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Gene editing tried in embryos

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Gene editing tried in embryos

Fixing faulty DNA to create children free from inherited genetic disease is one step closer. The first published results from efforts to use gene editing in viable human embryos have found the technique works better than we thought – but they have also confirmed a major problem. 

Previous tests found that the CRISPR technique wasn’t very effective at making genetic changes in human embryos, but the latest work fixed mutations in half of the six embryos it was tried on. “It is encouraging,” says Robin Lovell-Badge of the Francis Crick Institute in London, though he warns the numbers are too small to draw strong conclusions. 

The idea of changing genes to prevent hereditary diseases has been around for awhile, but until recently, we didn’t have the tools to do it. Then came CRISPR – a revolutionary method that makes it possible to cheaply and easily edit DNA inside cells.

There have been two big obstacles to using the technique, however. The first is safety. As well as correcting a bad mutation, the CRISPR machinery can also make unwanted changes elsewhere in an embryo’s genome, which may lead to cancer. However, this is becoming less of a concern. The technique has been refined to make such “off-target” changes extremely rare, plus there are ways to check embryos for unwanted changes before implanting them into the womb. 

The second obstacle has been efficiency – the proportion of embryos fixed. While CRISPR is very efficient at disabling genes, it is less good at repairing faulty ones – a more useful application when it comes to embryos. IVF produces only a few embryos, and even fewer live births, so CRISPR must work most of the time if it is to be used during IVF. 

The first two attempts to fix genes in human embryos repaired very few embryos. However, these embryos were genetically abnormal, formed from the fertilization of an egg with two sperm, and would never have been able to give rise to a child.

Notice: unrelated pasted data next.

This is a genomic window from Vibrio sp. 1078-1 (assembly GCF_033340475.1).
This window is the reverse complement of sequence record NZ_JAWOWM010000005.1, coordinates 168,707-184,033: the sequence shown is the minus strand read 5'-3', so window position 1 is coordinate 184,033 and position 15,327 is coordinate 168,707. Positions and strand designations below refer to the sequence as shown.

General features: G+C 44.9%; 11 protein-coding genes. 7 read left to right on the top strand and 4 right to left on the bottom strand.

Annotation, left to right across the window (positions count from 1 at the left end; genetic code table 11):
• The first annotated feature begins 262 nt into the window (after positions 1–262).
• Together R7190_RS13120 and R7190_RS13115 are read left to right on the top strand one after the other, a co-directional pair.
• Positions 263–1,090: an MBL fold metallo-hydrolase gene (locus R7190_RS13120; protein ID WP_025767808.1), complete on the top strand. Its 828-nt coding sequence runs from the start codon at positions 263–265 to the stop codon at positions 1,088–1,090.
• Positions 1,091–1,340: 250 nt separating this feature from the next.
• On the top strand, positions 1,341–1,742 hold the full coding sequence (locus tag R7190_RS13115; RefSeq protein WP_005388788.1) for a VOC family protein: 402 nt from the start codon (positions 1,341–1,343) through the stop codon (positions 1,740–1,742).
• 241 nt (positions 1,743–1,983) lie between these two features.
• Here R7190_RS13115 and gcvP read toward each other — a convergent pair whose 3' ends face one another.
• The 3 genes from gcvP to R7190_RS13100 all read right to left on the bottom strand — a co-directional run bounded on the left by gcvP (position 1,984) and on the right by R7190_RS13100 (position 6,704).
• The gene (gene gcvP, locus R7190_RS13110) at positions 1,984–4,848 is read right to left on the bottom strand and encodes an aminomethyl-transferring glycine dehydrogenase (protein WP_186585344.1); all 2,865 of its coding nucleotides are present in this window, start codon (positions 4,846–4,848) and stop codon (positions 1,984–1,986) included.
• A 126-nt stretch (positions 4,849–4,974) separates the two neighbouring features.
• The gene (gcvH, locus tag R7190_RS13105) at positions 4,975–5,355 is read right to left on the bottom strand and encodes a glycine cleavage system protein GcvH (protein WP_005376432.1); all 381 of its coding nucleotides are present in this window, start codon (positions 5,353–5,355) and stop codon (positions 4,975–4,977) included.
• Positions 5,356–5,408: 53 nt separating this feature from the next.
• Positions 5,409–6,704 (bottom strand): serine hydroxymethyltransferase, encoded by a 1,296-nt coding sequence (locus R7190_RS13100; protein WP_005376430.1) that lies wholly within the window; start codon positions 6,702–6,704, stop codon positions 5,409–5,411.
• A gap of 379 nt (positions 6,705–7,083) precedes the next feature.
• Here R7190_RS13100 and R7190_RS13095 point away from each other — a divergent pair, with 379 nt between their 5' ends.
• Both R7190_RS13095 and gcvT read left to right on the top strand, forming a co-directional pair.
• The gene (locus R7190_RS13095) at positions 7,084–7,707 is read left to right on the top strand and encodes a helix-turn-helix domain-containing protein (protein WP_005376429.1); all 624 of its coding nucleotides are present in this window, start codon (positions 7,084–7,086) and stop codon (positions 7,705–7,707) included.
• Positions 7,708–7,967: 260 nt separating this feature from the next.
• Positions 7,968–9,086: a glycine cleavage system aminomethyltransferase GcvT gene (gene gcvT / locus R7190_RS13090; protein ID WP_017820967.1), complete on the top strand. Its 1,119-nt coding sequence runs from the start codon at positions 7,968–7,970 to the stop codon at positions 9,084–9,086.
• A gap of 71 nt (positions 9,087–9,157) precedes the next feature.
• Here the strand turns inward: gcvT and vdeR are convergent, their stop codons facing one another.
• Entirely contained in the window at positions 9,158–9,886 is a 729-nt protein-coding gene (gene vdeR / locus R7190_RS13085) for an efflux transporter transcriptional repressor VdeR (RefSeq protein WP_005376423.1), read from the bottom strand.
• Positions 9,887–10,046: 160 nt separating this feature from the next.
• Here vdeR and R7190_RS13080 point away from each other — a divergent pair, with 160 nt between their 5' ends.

“Mosaicism would need to be solved before embryos can be gene edited to correct a disease”

Now a team at the Third Affiliated Hospital of Guangzhou Medical University in China has tried the technique in viable embryos (Molecular Genetics and Genomics, doi.org/b35x). They used unwanted immature eggs donated by people undergoing IVF, matured them, and fertilized them with sperm from men with genetic diseases.

Mosaic of cells

The team managed to correct mutations in three out of six embryos, suggesting CRISPR repair is more efficient in viable embryos. “It does look more promising than previous papers,” says Fredrik Lanner of the Karolinska Institute in Sweden.

However, the study highlights a further roadblock to using gene editing to create healthy babies. Two of the edited embryos were mosaics – mixtures of edited and unedited cells. The team injected the CRISPR machinery when the embryos were just single cells, but it seems that, in these two embryos, it didn’t make repairs until after they had replicated their DNA. So when they divided, some cells inherited unrepaired DNA. 

This is a big problem, as it means a child could still develop the disease that gene editing was supposed to prevent. Testing wouldn’t be able to tell for sure whether the mutation has been fixed. Similarly, tests to ensure there aren’t any unwanted or dangerous mutations elsewhere in the genome wouldn’t be reliable. “This would need to be solved before the methods could be used clinically to correct a disease,” says Lovell-Badge. 

There are possible solutions. Injecting the CRISPR machinery into an embryo as soon as possible after fertilization and then destroying it a few hours later should ensure repairs only take place before the DNA replicates. This approach has already reduced mosaicism in monkey embryos. An alternative would be to fix the DNA inside stem cells from would-be parents, and then use these to generate egg or sperm cells with repaired DNA. 

Even if it does become possible to safely edit our children’s DNA, that doesn’t necessarily mean we should. A recent report by the US National Academy of Sciences concluded that trials of this kind of gene editing should be allowed only if they meet a number of criteria, the first being “the absence of reasonable alternatives”. 

Yet almost all inherited diseases can be prevented for most couples by existing forms of screening, such as testing IVF embryos before implantation, without any need for CRISPR.

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